We live in the information age, where the facts ought to be ours for the asking. Employers certainly know more and more about their workers performance, with many using IT to monitor output. So how is it that when it comes to vital information about your job, employers can often get away with keeping you in the dark, fudging the rules and even offering jobs that are so precarious that they don’t tell their staff whether they have work from one day to the next? It’s now time to put this right.
The government has today announced that it will consult on some aspects of the Taylor Review, with increasing transparency as one theme. Some proposals are welcome and need to be followed through, some are unlikely to help and there is still more that will need to happen before life at work becomes truly transparent.
Right to a written statement of terms and conditions needed from day one
Let’s start with something that government has said that it might want to change. Employees are currently only entitled to a written statement showing their terms and conditions of employment within the first two months of employment. This must contain a range of information including about pay, working hours and holiday entitlements.
A written statement is an important part of knowing what you are entitled to but:
Government has announced that it will consult on establishing a day-one right to a written statement, and whether the law should also apply to all workers not just employees This is welcome.
If you are paid by the hour then your payslips must show hours worked
Similarly, the government proposes that workers should receive payslips showing hours worked. Unions report that not showing hours is at best a sign of poor pay practice. At worst, it is done deliberately to make it harder for employees to query pay discrepancies. This has been a feature in complaints that care workers are not paid for travelling time or for sleep-ins.
Showing hours worked on payslips should be no trouble at all for a competent employer. They should be collecting this information accurately anyway for payroll purposes. Indeed, many already have it on their system but actively chose not to print the information on payslips.
Government should go ahead and put this right without delay.
Employers need to be open about how they treat their workforces
At the moment, companies only have to report information on their directly-employed workforce and are not required to disclose any information on their use of agency, zero hours or short-hours contacts. This means that in some companies where a significant proportion of the total workforce are not directly employed, company reports present only a partial picture of the people whose work creates the company’s products and services.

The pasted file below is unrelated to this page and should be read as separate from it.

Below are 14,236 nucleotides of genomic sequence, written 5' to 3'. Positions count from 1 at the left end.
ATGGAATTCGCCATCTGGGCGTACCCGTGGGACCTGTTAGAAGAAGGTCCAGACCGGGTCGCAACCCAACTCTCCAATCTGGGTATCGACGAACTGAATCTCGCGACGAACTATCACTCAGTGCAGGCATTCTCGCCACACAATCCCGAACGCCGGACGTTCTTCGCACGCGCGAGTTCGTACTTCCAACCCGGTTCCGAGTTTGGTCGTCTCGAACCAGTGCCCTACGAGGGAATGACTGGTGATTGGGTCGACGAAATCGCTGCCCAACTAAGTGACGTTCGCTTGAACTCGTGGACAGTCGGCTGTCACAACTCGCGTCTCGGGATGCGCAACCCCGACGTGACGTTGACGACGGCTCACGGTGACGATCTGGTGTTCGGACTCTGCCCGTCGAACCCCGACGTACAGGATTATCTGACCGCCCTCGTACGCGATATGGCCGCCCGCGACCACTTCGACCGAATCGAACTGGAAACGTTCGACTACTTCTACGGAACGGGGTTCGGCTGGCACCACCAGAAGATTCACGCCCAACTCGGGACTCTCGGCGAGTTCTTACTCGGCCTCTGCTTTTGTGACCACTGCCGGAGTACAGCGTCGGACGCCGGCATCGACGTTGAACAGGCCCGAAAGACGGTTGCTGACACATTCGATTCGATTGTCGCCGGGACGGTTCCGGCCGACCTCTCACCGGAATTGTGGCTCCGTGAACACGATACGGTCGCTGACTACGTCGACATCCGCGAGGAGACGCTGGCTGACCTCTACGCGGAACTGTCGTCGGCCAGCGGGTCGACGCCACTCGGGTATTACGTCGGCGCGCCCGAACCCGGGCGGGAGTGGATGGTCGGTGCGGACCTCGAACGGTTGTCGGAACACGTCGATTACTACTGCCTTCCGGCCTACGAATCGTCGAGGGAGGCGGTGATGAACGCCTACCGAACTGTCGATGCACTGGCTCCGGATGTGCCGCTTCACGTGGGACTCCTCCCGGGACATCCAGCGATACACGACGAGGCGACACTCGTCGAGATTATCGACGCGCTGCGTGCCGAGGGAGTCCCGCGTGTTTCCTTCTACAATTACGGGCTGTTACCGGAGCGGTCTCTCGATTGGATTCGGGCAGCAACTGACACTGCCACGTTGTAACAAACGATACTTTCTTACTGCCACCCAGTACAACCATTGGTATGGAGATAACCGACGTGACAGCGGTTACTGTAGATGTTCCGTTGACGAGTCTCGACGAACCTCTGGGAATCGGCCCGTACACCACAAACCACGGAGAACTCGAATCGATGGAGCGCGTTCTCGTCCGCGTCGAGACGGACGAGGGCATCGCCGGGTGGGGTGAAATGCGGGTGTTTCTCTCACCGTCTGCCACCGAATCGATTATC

The Taylor Review recommended that companies should be required to report information on their employment model, their use of agency workers, and requests received from zero hours workers for fixed workers and from agency workers for permanent positions, plus the number agreed.
The government announced last year, as part of its corporate governance reforms, plans for requirements for larger companies (over 1,000 employees) to report on how they take account of employees and other stakeholders. This is welcome, but insufficient. Disappointingly, in today’s announcements the government adopts a ‘wait and see’ approach to further action on this.
Requiring companies to report on their entire workforce and their model of employment is long overdue. It is disappointing that the government has failed to recognise the importance of transparency in holding companies to account for their employment practices.
A right to request a permanent contract will not help zero hours contract workers
The TUC questions whether the proposal for a right for zero-hours contract workers to request a ‘more predictable contract’ really amounts to a right at all. Those on zero hours contracts can be fired without notice or good cause by their employer. They will certainly very cautious indeed about requesting a different type of contract, since there is nothing to stop employers from “zeroing out” anybody who see they see as difficult, by simply not giving them any more work.
Our research shows that most zero hours contracts want permanent contracts. Zero hours contracts are used to exploit workers, so there should be no place for them in modern employment practice.
Could the Low Pay Commission play a role?
The answer is certainly “yes”, but the TUC is not sure that it will be asked all the right questions. Government proposes to ask the LPC to look at setting premium minimum rates for non-contracted hours.
We have long argued that employers should compensate their workers for non-contractual hours. The LPC could simply recommend a premium rate for any hours worked above contract. However, there is a danger that employers might avoid such a measure by paying very slightly above the minimum wage rate. It would be better if all workers received a premium for non-contractual hours.
Today’s proposals can also be criticised for being too narrow. We have also called for workers to be given notice of shifts and the right to be paid in full if their shift is cancelled at short notice.
The TUC has also argued that the LPC could play a role bringing together employers and trade unions to bargain wages above the minimum wage, better conditions and measures that would contribute to business success.
In an economy where the average worker is about £1,000 worse off than they were a decade ago, some drastic measures are needed. Today’s announcement is a small step in the right direction, but it should only be the start of the journey towards good work.
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